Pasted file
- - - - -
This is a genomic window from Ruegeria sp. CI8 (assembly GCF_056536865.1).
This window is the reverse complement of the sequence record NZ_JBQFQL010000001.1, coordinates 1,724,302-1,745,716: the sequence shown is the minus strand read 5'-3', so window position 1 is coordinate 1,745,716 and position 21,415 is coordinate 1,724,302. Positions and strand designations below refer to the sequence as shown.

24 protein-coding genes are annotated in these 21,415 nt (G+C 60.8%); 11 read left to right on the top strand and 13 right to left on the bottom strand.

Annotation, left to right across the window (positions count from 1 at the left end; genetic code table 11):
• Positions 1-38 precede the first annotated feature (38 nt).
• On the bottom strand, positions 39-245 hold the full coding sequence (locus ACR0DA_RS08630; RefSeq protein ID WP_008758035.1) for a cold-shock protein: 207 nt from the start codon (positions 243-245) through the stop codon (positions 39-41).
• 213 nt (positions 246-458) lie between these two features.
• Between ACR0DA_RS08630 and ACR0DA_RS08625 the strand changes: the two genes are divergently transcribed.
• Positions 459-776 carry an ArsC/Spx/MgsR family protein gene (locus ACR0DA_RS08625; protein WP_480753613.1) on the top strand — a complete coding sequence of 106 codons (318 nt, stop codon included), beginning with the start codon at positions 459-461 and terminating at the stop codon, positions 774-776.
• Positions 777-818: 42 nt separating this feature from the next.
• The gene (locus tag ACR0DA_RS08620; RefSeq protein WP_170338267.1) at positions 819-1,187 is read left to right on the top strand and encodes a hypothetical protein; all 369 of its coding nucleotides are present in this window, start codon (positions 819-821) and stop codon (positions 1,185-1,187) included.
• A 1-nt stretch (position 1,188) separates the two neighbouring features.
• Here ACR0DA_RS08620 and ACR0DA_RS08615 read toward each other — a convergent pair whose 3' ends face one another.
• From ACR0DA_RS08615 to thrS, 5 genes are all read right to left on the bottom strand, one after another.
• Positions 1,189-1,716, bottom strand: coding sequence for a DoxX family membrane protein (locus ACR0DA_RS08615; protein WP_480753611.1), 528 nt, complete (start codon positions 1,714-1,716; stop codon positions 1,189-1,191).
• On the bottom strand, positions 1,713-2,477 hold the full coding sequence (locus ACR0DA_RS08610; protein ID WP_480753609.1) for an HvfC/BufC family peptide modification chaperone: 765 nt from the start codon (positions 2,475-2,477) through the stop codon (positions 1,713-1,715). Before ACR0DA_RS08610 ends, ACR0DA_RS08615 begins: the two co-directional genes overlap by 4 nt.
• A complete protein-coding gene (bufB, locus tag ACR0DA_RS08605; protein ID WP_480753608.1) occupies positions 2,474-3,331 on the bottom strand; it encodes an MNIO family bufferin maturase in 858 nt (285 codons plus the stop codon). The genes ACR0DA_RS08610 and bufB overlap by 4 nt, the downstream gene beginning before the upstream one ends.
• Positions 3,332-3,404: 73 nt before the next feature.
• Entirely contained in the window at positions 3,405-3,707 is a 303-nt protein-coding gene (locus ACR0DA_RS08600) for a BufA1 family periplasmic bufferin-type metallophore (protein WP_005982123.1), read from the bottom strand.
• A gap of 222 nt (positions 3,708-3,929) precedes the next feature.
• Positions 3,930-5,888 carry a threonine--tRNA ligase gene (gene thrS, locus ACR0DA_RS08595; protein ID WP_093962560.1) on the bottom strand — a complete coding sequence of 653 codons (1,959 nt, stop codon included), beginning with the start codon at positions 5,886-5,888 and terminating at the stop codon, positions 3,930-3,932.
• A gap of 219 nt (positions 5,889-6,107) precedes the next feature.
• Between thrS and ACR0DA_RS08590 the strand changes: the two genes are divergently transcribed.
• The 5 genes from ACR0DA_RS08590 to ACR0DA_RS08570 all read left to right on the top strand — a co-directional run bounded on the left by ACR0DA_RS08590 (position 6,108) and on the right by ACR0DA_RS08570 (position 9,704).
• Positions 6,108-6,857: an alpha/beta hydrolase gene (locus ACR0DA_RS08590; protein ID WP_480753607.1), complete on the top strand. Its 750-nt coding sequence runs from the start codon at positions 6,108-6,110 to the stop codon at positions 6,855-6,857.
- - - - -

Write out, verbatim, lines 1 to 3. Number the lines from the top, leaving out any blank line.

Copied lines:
This is a genomic window from Ruegeria sp. CI8 (assembly GCF_056536865.1).
This window is the reverse complement of the sequence record NZ_JBQFQL010000001.1, coordinates 1,724,302-1,745,716: the sequence shown is the minus strand read 5'-3', so window position 1 is coordinate 1,745,716 and position 21,415 is coordinate 1,724,302. Positions and strand designations below refer to the sequence as shown.

24 protein-coding genes are annotated in these 21,415 nt (G+C 60.8%); 11 read left to right on the top strand and 13 right to left on the bottom strand.